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Our last stops in South America were Cordoba and Mendoza. Mendoza is the Napa Valley of Argentina, so of course wine tasting was in order. We decided to join a slightly more expensive day tour (a sign of being on the road for too long as we were starting to get lazy about finding our own way). Then again, the spread we got at the end of the tour (lunch was included as was all-you-can-drink wine) made the tour completely worth it!
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What you see were only the appetizers! Afterwards we went straight back to the hostel and took a 3 hour nap.

In Cordoba, though, was where we had the best steak! I don't know about the nicer restaurants in Buenos Aires (couldn't afford to go), but the Cordoban steak was superior to what I've had at some of the expensive steak joints in NY!

Throughout our trip, I was always joking with Ashok that he has some unexplained fascination with communism/ socialism that manifested itself in China, Vietnam, and Eastern Europe. When we realized that the Che Guevara House is in nearby Alta Gracia (in addition to the Jesuit Estancias), of course we had to make a stop. Ashok got very excited when he found out that he shares the same birthday as Che (hmmm... is that the connection?). Whether or not one agrees with Che, it was very inspiring to see the passion and dedication he had for his ideals. Of course it was all the more interesting to me because I loved the movie Motorcycle Diaries (and Gael Garcia Bernal).

Maybe because it was slow, or because Ashok and I were the most foreign looking of the tourists there, we got stopped by a TV crew from Buenos Aires there to do a piece on Che.... I think they wanted to interview us at first (difficult to tell with all that Spanish coming at us), but we ended up doing the promo for the station (you know, the "live from channel 4" type things), in Spanish. Except that we didn't know at first that the guy was telling us what to say (was he asking us a question that we were then supposed to answer? was he telling us to do something?), so I'm pretty sure we looked pretty stupid.... This was not the first time we got on foreign TV: in Istanbul we got interviewed because there was an upcoming election and they wanted to get the foreigners' perspective. I don't think I was all that brilliant either....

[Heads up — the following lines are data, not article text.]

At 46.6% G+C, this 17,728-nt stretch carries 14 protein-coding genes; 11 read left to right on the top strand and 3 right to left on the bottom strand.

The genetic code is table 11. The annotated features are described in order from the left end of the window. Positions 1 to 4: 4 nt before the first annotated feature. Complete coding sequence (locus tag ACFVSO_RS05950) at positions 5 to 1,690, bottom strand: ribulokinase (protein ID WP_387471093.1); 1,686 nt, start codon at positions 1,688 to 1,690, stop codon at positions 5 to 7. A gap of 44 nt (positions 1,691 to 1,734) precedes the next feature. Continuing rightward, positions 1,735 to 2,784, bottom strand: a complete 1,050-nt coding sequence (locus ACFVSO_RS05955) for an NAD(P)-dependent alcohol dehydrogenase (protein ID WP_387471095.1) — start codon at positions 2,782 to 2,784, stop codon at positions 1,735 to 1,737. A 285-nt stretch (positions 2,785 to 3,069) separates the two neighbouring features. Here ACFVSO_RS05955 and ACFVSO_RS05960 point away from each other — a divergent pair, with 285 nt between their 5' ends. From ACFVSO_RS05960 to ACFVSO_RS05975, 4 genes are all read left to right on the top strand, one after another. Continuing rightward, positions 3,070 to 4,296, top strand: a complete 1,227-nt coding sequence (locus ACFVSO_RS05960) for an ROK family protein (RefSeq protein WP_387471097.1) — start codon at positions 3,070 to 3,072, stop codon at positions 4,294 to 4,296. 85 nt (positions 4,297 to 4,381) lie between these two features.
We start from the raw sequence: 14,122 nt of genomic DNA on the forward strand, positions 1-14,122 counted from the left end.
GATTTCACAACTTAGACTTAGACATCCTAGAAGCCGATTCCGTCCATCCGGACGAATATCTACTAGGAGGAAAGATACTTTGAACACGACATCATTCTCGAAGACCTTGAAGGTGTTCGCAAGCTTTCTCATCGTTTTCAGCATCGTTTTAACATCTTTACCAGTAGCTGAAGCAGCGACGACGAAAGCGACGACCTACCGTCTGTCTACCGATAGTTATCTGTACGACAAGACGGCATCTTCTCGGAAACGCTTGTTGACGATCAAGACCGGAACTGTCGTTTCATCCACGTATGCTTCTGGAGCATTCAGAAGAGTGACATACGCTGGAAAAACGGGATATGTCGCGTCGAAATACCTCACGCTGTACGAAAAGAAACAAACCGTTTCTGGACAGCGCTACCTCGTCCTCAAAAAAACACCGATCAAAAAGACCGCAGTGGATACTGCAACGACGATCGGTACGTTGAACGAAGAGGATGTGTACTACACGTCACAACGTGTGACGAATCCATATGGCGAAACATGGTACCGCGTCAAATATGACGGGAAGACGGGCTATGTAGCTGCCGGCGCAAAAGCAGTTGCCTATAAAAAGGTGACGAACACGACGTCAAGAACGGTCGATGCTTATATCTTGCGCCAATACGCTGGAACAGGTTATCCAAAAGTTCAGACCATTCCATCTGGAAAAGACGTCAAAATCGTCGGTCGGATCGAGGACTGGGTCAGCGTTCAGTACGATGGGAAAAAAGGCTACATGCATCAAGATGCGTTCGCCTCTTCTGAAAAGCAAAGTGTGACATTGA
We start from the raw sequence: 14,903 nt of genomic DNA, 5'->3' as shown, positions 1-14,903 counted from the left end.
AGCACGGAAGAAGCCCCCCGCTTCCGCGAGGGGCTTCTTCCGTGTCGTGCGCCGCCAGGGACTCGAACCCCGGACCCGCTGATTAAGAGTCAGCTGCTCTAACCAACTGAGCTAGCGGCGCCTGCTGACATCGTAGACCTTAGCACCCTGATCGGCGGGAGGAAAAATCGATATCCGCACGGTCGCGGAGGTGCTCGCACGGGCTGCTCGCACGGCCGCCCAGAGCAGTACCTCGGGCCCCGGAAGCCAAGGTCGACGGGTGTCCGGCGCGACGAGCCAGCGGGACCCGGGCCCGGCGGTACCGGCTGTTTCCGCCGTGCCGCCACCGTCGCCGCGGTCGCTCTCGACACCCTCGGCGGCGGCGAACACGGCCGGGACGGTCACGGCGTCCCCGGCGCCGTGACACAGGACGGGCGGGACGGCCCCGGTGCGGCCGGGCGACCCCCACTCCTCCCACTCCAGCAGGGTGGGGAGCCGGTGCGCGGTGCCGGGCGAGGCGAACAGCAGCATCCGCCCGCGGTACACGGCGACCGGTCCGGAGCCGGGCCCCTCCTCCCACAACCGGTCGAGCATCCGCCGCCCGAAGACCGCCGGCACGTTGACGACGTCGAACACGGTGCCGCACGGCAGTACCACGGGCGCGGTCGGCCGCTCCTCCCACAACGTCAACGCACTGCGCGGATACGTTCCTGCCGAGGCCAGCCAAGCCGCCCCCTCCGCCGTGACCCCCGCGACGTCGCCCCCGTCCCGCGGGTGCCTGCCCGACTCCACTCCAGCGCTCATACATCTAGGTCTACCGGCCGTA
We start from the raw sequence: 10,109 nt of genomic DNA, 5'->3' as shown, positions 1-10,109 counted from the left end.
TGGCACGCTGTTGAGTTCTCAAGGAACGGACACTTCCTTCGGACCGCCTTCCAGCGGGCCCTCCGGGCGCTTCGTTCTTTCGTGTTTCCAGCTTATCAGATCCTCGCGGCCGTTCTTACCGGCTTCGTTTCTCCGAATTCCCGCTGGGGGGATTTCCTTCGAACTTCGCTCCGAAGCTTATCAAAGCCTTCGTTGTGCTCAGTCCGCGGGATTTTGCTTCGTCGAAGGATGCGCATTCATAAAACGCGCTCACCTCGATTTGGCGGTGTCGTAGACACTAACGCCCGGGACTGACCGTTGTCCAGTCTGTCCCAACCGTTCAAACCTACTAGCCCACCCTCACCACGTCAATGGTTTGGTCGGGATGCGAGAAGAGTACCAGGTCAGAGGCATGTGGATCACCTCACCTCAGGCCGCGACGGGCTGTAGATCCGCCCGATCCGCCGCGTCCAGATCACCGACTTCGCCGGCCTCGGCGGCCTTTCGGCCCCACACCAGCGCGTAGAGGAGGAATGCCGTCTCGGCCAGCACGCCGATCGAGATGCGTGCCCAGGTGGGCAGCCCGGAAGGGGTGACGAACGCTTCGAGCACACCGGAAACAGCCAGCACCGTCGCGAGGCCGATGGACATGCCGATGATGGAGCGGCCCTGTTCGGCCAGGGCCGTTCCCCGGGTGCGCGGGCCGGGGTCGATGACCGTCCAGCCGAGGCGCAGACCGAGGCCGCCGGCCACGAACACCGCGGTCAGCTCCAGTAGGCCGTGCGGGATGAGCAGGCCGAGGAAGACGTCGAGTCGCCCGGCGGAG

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(Ashok with the TV producer guy in front of the Che Guevara House)

During our time in South America, we used Buenos Aires as our "base" and took trips from there. It was great since it allowed us to coordinate our "side trips" so that we could meet up with my mom & sister for a few days. It was also nice to be able to leave some of our stuff with my mom's friend and not have to lug everything everywhere. For one reason or another, we ended up spending most of our time in Argentina, leaving us only 1 week in Uruguay (turned out to be one of our favorite countries) and 1 week in Brazil. For more on that, stayed tuned for "South America Highlights, Part 2"!

Posted by jhongny 05:12 Archived in Argentina Tagged round_the_world